It was 2011 when Janet Mock, editor of People.com, came out as transgender in Marie Claire magazine. In just over 2000 words she went from being a respected editor to an influential spokesperson for the transgender community. Since then, she’s gone on to put a positive, professional face on transgender issues, appearing in the pages of everything from London Times Magazine to The Telegraph, and on such television shows as Huffington Post Live to MSNBC.
Of course, despite what seems like an overnight success, Janet’s life was not so different from any other trans woman, looking to cope with the struggle of her own identity. In Redefining Realness she talks about growing up in a world where being trans was not something you took pride in, or even talked about with anybody outside your immediate family. It was a world of dehumanizing depictions found in popular culture, usually played for laughs, for shock value, or trashy titillation.
Her story has all the hallmarks of the trans experience. She recalls being caught and scolded for wearing a dress at the age of thirteen. She remembers telling her mother that she was gay, unable at that age to separate gender identity from sexuality. With no concept of a trans identity, the idea of a thirteen year old boy becoming a girl was nothing more than a fantasy. Somehow, she still managed to express that fantasy with Wendi, who was the first to do her eyebrows and makeup, and who continues to serve as her makeup artist today.
Janet was fifteen when she told her family that she wanted to be called Janet, following that up by declaring to her teachers and classmates at school that ‘she’ was to be called ‘Janet’ and ‘she’ would be wearing dresses to class. For the most part, her acceptance at school was positive, but there were challenges, such as the chemistry teacher who continued to refer to Janet as ‘him’ and as ‘Charles’ at every opportunity, and the principal who scolded her for dress code violations.
More than anything, Janet’s story is one of triumph. She acknowledges the challenges, the disadvantages, and the issues she faced, but never dwells on them or lets them dictate her story. Instead, she constantly takes charge of her life, insisting that her mother take her to the doctor for hormone treatments, coming out to her first boyfriend, and then coming out to her estranged father with a touching, heart-felt letter and a copy of her yearbook photo. When she talks of her father writing back to tell her she “looks nice,” I’ll admit to shedding a few tears, even if he goes on to caution he’ll need time to come to terms with ‘Janet.’
There is some darkness to her tale as well, particularly surrounding her life as a prostitute, but she owns that life, owns her choices, and almost justifies them as a means to an end. She doesn’t sensationalize it, even if it does end with a Pretty Woman type proposal (which she rejects), and it is here that Janet steps outside her own story to talk about the risks of suicide, HIV, and rape.
Ultimately, Janet’s story is a journey of self-revelation, of understanding who she is inside, and of taking steps to realize that on the outside. It’s an extraordinarily emotional tale, raw and honest, but at the same time polished and profound. She doesn’t try to make herself out to be the perfect woman, and makes it very clear she never set out to be any kind of role model. Instead, Janet shares with her past, invites us to reminisce, and promises a brighter future – something to which we can all aspire.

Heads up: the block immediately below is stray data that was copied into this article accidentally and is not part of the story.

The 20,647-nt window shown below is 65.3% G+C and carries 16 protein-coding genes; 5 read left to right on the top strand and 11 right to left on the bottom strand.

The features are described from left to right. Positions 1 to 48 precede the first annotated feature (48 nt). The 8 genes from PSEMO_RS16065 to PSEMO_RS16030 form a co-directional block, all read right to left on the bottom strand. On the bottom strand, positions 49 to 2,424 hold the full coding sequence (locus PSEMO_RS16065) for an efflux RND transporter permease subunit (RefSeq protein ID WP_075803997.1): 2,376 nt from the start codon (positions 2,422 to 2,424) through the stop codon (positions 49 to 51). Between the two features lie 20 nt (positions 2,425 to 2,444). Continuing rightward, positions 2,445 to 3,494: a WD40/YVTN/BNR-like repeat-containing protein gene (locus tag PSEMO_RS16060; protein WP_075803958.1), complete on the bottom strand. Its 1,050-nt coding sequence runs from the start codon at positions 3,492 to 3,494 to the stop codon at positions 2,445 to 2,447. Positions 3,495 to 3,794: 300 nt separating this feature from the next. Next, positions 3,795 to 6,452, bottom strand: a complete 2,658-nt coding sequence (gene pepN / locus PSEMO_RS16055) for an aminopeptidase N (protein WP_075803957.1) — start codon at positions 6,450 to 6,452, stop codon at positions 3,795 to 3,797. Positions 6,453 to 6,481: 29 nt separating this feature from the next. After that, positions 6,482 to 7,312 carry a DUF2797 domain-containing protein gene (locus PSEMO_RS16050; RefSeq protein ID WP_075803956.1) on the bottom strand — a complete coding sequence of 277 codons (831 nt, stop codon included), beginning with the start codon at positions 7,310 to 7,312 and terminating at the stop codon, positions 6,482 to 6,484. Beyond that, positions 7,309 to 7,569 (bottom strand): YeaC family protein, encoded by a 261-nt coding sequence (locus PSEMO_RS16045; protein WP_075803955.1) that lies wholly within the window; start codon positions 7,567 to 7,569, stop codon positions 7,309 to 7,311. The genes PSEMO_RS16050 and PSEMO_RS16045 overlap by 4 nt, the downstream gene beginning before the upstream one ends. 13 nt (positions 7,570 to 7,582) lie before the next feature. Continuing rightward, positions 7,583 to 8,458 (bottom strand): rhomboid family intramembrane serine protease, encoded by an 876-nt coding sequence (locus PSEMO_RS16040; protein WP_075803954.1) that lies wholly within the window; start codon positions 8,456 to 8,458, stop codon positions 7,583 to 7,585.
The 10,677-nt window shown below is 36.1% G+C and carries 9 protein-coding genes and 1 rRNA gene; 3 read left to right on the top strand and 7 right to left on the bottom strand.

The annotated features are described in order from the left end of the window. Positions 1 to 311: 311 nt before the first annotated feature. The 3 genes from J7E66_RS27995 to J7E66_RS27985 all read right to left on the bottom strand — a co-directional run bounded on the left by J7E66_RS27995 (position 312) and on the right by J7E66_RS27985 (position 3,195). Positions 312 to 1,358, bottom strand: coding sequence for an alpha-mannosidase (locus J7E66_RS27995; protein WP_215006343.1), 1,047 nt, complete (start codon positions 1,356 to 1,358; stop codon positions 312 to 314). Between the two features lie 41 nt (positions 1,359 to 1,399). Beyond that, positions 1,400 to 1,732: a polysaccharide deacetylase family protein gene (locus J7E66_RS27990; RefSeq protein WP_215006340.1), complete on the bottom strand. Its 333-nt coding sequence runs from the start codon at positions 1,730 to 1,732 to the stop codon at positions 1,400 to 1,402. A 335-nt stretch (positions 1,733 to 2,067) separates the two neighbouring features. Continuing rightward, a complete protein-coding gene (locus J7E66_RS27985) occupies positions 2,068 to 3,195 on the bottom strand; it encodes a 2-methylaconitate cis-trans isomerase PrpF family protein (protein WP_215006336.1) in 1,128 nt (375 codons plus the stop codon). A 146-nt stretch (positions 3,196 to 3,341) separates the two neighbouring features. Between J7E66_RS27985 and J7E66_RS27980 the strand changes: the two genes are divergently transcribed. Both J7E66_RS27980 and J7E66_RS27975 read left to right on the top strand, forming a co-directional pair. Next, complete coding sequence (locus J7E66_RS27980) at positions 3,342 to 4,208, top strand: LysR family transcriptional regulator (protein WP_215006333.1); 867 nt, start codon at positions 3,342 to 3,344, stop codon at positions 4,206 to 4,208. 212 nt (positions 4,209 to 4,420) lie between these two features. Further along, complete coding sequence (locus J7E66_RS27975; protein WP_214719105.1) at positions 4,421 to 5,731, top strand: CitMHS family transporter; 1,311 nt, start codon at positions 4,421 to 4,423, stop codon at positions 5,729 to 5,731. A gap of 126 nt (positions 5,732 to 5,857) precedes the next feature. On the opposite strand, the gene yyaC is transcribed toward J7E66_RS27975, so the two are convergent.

Kenna Henderson writes of a childhood filled with loss and confusion, one where a young crossdresser, already feeling guilty, is further ostracized by the move to a new community and a new school for his last years of schooling. She writes of a life of wild swings, of embracing and indulging her femininity, and of rejecting and purging herself of every scrap of evidence. It’s a life that I’m sure may of us can relate to, particularly the guilty purges, and that honest shines through.
When she writes of spilling the secret to her wife, of having reached the “boiling point at which hiding something like this from the person you love most becomes terribly painful,” I literally had to put the book down and walk away. My own memories of that situation were just too intense. I shared her fear of ending the marriage with that disclosure, and of not wanting to hurt the other person . . . but no longer willing to hurt ourselves.
Kenna / A Transgender Life is interesting, with the primary narrative centred around her decision to deliberately seek work as a woman. She admits to being completely unprepared, and to basically “winging it” as far as voice and mannerisms are concerned. There’s something comic-tragic in that experience, but it serves well to ground the rest of the story, in which she reminisces about the things in her life that brought her to that decision.
I found it comforting that hers was not just a story of transition, and of never looking back. Far from it. Kenna changes her mind about herself many times over, veering back and forth across the imaginary line of the gender binary, sometimes pushed, and sometimes pulled to the other side. When she ultimately does decide that it’s time to stop and make a choice, she does so by drafting a coming out letter that I think is quite remarkable.
It begins with the simple statement, “I can burden others with knowledge they would rather not have. Or, I can die knowing that I hid the truth from some of those closest to me” and goes on from there. She writes of mental agitation, professional help, of fear and depression, and of reaching a turning point. She doesn’t demand acceptance, but makes it clear there is no room left for argument.
There is no cure. She cannot go on pretending or performing. She recognizes that it’s time to make a commitment, and to stick with it. Although there’s a brief epilogue, her story really ends with the fitting declaration, “Kenna would prevail.”